« PreviousContinue »
In the section concerning the number of herefies which existed in the first ages of Christianity, he observes, that they have been augmented without sufficient reason. Philaster enumerates 122 after the coming of Christ; and Austin takes an account of 128. Many articles set down in the heretical catalogue are so egregiously trifling, that we cannot conceive how they could become objects of ecclesiastical censure, even in the eye of a zealous Father. Philaster and St. Augustin both agree in condemning as a herefy, what philosophy hath fince demonstrated to be true, that there are more worlds than one. And the former historian, in his zeal against novelties, carries the point of orthodoxy so far beyond its own limits, as to set down those harmless ftar-gazers in the black list of heretics, who presumed to give names to those constellations which had not been named in the scriptures. He abhors the found of Hyades; and he accounts those heretics and madmen who adopted that term from the Pagans ; and yet this furious opposer of heresy and paganism is perfectly satisfied with another word derived from the same unregenerate authority. By his leave, you may call the seven ftars Pleiades, but not Hyades. And why this partiality for the former, when it is equally Heathen Greek with the latter ? Philafter gives you a truly orthodox reason: you meet with Pleiades in the book of Job! Thus the term, though prophane before, is sanctified by the word of God!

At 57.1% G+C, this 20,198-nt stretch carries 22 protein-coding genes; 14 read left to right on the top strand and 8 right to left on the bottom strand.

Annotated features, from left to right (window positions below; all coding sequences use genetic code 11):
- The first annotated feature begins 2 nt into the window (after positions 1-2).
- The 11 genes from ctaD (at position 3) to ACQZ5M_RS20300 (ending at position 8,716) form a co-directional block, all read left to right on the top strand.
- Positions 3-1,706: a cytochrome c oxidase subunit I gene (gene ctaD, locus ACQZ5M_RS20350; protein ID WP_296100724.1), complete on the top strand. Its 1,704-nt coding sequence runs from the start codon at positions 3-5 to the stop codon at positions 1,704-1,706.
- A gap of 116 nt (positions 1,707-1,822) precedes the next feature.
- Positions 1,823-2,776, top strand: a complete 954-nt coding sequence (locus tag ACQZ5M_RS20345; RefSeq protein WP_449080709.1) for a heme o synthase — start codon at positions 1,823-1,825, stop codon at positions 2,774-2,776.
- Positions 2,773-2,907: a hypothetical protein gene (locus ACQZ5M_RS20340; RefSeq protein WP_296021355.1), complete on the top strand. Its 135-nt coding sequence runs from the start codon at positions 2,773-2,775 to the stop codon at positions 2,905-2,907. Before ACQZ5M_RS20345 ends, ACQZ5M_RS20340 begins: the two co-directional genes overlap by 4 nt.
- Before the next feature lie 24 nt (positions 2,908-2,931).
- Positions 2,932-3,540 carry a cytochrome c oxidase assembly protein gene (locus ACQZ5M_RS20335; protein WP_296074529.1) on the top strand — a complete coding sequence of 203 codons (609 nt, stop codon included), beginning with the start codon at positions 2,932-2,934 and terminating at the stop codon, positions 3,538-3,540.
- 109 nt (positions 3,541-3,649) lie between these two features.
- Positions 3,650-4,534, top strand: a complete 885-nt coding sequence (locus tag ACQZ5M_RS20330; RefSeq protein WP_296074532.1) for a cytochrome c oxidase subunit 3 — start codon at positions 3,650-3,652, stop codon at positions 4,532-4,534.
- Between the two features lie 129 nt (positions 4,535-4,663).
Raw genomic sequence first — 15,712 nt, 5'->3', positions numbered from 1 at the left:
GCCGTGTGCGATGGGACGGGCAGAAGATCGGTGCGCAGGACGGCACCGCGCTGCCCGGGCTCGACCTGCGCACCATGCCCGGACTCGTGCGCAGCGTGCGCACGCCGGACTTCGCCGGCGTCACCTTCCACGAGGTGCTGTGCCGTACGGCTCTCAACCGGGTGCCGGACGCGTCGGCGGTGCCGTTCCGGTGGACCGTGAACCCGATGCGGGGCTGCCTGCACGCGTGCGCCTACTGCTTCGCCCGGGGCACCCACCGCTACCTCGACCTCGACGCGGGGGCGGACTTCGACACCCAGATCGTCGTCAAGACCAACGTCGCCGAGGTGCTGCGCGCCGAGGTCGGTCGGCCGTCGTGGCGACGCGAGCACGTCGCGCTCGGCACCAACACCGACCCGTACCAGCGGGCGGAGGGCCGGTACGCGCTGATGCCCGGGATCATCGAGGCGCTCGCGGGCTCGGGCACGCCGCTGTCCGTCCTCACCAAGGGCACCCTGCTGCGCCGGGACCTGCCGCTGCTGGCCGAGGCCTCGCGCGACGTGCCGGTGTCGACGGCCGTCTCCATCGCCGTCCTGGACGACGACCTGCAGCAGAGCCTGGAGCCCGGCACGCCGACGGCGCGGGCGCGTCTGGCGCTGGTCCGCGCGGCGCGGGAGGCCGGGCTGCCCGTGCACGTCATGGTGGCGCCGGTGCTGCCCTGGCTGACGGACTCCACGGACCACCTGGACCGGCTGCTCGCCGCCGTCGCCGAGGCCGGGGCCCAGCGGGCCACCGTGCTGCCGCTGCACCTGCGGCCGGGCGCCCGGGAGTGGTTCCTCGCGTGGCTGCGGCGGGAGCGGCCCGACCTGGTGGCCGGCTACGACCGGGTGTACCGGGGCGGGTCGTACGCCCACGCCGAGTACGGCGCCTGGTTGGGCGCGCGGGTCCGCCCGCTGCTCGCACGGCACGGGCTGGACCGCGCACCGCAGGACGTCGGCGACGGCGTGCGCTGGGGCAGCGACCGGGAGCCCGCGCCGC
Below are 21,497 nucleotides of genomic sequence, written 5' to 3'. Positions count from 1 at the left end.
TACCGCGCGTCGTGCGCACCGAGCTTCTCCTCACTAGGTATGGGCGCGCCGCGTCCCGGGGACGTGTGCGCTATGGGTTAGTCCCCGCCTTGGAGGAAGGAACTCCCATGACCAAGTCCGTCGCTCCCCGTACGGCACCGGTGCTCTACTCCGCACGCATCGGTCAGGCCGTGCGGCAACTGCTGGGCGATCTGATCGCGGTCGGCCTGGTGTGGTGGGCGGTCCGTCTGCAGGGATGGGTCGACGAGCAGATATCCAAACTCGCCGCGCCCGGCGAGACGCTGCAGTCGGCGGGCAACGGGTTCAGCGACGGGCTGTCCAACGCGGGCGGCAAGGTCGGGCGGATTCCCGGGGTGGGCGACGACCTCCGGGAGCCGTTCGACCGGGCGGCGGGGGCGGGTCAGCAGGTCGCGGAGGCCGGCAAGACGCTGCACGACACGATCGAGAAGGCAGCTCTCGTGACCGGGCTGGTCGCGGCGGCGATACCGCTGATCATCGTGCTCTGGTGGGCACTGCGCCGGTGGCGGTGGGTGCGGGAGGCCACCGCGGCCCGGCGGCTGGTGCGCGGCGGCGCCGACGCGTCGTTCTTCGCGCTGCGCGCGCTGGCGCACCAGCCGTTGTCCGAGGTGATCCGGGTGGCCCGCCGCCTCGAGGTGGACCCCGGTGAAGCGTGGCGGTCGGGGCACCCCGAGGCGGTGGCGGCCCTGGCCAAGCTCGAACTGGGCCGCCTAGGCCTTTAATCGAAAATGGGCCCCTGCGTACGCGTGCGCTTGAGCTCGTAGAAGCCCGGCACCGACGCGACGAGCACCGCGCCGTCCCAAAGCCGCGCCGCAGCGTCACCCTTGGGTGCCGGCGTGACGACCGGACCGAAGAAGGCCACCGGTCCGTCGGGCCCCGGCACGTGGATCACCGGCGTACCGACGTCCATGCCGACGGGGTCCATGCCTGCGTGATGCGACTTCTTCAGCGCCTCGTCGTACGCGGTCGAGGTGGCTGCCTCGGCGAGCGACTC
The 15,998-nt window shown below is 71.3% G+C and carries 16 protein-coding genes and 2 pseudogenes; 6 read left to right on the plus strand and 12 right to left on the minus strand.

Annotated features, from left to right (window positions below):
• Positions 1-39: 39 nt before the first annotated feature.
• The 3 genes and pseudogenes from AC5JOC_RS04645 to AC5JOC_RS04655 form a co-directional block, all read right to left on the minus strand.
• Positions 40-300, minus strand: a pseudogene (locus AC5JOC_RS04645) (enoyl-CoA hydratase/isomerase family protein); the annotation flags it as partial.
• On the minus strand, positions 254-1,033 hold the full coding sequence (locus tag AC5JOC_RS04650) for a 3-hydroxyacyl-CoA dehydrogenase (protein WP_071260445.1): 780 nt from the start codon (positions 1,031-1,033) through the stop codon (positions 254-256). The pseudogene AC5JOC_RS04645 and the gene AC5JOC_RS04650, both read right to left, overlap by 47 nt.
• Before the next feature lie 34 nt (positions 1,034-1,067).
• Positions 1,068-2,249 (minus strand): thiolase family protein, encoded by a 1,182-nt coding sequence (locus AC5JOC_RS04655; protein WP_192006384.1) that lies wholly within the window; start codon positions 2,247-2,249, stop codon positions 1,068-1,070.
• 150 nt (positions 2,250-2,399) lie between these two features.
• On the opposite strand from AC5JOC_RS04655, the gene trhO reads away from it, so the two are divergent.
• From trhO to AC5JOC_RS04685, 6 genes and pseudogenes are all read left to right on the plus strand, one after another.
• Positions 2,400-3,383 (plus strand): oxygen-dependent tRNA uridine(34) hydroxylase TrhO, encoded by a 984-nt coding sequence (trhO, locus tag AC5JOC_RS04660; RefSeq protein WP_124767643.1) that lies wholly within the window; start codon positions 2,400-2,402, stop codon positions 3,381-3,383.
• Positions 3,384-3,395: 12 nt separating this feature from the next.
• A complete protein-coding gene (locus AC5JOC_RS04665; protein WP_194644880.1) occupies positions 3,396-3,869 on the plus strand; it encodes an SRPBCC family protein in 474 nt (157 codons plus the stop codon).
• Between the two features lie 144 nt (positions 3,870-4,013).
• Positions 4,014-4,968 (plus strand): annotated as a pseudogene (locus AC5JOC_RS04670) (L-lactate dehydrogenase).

Dr. Lardner having proved that the number of the ancient heretics had been augmented without sufficient reason, proceeds to establish a position that may seem strange at first, but which we think he hath supported by solid teftimonies and judicious reasoning, viz. “ that most of the heresies of the two first centuries may be reduced to two kinds. The first is that which was introduced (as Theodoret reports) by Simon Man gus (the father of the Gnostics), and which afterwards was worked into a more finished and regular system by Manes of Persia. This original and most pernicious heresy (commonly called Manecheilm, after the last heretic) taught two ruling principles of good and evil in the universe, acting independently of each other ;-denied that God, or the good principle, was the Creator of the world, and asserted that Jesus Christ was man in appearance and form, but not in reality. The second great heresy of the primitive church was that which is commonly supposed to have been first propagated by Ebion, viz. " that Jesus Christ was but a mere man." With the maintenance of this doctrine, the followers of Ebion also maintained, with much zeal, the necessity of complying with the rituals of the Mosaic law. From these two fources of heresy, all the lesser streams of error, that polluted the church in the first ages of Christianity, were derived. In support of this observation, Dr. Lardner ap
peals to Tertullian, who speaks but of two heresies in the Apoftolic ages, the Docetes (or Gnostics) and the Ebionites.--But the authority which he more particularly refers to is that of Theodoret. We will translate one passage from this ancient Father, which is only inserted in the margin in the Greek. “Simon (viz. the magician of Samaria), and Menander, and Marcion, and Valentinus, and Bafilides, and Bardefanes, and Cordon, and Manes, denied the proper humanity of Christ. Artemon, and Theodotus, and Sabellius, and Paul of Somofata, and Marcellus, and Photinus, ran into a blasphemy diametrically opposite to the former, and maintained that Christ was no more than a man, and denied his pre-existence and divinity.”